Original features

September 17, 2009

The University of Edinburgh's Waddington Building, which officially opened last week to house its Centre for Systems Biology, offers a flexible environment for experimental and theoretical researchers.

Designed to encourage interaction between disciplines, it incorporates an open area running the length of the building, with "wet" (laboratory) spaces on one side and "dry" (office) spaces on the other.

Its simple three-storey grid fenestration gives the Waddington Building a scale and a presence that take full advantage of its attractive location.

Social and meeting rooms are located on the ground floor to provide access to an intimate garden area, while the upper floors offer dramatic views over much of the city.

The new facility is also connected to the adjacent Daniel Rutherford Building, which has been recently redeveloped, by an enclosed link on two levels.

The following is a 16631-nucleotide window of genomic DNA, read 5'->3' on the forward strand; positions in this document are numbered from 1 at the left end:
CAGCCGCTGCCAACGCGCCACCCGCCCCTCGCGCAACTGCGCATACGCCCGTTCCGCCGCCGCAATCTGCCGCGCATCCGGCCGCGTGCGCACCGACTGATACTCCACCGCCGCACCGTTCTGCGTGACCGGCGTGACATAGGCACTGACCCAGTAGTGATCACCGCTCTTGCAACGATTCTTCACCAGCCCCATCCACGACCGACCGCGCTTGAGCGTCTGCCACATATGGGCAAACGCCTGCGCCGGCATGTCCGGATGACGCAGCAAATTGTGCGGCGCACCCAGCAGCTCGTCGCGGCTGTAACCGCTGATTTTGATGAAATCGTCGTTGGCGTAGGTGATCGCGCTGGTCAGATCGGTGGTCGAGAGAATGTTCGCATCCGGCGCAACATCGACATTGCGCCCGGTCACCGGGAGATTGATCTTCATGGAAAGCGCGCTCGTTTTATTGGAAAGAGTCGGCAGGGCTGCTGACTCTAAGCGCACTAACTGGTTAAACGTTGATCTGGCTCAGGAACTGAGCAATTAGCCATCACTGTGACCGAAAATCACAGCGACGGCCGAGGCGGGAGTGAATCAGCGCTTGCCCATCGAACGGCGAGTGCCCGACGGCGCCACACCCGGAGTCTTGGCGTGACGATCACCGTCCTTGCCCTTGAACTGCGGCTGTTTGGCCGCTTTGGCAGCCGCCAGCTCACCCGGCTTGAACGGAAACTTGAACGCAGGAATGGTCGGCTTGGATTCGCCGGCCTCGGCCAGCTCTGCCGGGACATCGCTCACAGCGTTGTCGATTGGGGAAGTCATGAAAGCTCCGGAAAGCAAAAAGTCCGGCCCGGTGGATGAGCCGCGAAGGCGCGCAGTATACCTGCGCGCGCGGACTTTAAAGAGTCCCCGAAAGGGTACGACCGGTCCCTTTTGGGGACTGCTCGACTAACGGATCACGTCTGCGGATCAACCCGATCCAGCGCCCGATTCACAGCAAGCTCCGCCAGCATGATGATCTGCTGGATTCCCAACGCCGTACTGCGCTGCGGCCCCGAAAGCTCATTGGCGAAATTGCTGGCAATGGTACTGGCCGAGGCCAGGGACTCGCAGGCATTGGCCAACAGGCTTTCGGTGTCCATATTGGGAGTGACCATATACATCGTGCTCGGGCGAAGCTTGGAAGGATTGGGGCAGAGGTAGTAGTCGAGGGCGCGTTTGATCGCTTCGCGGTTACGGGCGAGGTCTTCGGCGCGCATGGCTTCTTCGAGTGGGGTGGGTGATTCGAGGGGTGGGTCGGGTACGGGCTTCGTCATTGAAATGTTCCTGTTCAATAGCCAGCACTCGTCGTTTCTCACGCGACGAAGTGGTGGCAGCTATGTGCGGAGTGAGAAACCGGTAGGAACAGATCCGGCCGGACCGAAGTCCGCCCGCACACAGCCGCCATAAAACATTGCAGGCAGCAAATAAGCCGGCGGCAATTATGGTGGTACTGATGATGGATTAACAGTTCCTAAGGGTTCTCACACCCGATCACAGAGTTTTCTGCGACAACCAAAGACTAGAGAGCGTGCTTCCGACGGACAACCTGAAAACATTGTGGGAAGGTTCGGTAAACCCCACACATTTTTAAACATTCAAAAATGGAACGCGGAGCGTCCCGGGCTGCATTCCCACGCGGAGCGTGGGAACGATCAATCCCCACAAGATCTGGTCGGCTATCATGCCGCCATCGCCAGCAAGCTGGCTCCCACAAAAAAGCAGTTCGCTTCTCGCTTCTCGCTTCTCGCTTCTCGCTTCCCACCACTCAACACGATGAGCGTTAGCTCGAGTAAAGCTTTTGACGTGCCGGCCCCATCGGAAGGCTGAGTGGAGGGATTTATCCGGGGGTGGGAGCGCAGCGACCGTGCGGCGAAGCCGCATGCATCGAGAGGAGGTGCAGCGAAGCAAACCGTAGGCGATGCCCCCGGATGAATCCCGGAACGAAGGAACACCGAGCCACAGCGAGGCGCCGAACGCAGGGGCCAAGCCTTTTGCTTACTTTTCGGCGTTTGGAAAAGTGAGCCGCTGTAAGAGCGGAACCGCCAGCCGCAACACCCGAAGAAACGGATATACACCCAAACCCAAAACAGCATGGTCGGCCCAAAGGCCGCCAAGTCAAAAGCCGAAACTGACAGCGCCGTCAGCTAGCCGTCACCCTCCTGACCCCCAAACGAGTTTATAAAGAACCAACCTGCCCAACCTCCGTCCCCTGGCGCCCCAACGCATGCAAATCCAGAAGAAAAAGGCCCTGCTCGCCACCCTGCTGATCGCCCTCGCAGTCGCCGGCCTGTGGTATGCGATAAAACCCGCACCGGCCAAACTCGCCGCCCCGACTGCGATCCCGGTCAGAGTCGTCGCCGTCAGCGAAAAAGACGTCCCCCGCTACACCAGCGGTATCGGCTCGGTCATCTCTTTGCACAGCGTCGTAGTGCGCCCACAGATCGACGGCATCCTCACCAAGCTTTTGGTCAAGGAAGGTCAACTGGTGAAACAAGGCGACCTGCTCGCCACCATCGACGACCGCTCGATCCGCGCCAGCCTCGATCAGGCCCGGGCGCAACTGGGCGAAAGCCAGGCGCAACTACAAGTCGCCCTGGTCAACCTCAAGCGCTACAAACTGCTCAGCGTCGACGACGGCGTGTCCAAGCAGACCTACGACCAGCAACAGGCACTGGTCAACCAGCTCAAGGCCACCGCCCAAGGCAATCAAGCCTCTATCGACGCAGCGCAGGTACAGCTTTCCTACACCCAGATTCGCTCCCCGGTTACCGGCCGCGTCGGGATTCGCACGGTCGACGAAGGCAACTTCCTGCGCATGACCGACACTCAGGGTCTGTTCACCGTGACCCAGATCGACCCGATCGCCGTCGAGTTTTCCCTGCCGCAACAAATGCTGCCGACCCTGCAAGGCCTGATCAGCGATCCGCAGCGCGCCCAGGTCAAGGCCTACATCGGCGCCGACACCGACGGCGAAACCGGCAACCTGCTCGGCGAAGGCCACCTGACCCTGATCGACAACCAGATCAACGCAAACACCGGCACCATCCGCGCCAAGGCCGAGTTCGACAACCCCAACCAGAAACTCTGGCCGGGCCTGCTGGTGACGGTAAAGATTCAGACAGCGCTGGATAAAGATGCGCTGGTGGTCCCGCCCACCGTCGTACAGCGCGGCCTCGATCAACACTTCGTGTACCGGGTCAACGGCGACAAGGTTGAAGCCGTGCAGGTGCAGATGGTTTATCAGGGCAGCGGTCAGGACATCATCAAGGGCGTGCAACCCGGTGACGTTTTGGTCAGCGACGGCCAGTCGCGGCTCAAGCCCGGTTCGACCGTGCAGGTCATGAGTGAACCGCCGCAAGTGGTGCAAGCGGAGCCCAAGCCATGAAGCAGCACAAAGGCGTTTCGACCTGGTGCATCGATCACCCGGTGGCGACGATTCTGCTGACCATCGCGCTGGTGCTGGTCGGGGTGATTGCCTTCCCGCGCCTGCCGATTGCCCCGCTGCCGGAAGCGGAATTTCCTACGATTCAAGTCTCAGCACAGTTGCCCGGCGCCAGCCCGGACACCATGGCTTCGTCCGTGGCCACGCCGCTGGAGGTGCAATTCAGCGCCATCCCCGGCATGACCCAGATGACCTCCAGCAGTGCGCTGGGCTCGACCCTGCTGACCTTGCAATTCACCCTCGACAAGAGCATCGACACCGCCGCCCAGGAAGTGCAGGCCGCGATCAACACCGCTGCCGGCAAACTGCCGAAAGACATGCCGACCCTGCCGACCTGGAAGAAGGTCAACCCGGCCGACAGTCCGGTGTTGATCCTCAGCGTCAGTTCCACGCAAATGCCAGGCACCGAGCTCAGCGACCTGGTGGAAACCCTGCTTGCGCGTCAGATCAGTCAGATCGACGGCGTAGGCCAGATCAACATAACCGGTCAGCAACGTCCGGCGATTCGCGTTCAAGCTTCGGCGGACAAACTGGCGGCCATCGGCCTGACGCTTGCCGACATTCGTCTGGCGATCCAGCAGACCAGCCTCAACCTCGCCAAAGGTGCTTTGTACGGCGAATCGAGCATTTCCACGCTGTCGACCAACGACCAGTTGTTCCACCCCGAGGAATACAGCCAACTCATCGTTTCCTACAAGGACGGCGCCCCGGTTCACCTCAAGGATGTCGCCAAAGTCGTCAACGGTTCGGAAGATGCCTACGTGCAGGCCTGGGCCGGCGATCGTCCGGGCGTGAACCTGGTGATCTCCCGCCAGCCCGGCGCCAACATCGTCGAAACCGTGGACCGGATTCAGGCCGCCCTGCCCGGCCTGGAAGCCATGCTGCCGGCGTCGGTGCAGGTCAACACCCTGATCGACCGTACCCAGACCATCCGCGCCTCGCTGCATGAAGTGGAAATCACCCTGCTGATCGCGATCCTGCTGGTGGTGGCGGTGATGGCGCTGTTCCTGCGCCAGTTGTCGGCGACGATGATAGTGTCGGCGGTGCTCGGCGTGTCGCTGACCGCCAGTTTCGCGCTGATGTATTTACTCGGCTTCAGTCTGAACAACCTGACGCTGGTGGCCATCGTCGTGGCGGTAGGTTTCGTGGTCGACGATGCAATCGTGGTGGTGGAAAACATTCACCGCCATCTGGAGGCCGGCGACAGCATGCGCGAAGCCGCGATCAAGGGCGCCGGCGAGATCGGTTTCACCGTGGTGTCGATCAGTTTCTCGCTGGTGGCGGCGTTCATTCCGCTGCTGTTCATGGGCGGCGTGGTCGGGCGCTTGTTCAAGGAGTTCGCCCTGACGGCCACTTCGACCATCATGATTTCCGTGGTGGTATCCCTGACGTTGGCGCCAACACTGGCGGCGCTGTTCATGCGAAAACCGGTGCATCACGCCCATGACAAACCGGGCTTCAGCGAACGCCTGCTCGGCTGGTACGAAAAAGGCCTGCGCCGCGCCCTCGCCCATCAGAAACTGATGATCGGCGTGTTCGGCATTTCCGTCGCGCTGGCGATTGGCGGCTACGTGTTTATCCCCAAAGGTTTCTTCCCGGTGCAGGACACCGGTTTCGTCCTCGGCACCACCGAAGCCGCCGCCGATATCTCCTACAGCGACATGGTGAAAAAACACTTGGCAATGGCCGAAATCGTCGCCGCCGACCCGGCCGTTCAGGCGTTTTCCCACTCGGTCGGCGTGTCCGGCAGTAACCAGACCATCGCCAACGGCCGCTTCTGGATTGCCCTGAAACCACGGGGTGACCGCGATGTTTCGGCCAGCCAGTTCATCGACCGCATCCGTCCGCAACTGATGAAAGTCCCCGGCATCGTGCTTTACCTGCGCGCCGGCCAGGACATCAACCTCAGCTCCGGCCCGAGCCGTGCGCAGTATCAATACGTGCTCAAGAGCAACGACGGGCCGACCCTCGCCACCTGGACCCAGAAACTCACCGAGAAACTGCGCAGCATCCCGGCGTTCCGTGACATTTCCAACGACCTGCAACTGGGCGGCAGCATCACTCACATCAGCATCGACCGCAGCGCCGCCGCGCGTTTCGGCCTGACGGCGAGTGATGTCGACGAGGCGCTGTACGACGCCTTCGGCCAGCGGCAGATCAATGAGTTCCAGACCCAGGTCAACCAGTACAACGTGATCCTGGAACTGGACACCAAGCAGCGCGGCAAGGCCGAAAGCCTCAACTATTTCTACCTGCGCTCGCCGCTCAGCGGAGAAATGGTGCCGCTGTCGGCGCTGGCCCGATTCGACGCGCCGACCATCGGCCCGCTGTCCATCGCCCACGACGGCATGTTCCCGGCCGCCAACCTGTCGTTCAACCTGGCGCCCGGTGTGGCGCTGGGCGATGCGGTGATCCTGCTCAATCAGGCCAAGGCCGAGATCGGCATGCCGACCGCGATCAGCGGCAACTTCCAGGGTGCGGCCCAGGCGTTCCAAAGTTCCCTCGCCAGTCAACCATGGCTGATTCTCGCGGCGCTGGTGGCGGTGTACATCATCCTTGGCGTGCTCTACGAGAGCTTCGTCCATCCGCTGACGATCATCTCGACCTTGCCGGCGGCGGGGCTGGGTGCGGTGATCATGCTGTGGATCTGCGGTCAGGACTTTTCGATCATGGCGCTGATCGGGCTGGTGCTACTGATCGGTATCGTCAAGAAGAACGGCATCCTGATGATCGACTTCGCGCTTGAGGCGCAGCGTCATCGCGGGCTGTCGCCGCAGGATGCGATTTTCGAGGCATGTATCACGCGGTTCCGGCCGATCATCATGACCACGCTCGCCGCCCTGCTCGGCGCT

This incorporates spaces to encourage researchers to linger, as well as two "play spaces" where soft seating and chalkboards aim to encourage the impromptu exchange of ideas.

Floor-to-ceiling windows maximise the use of natural light, which is supported by lighting-control software to limit energy use.

Send suggestions for this architectural series to: matthew.reisz@tsleducation.com.

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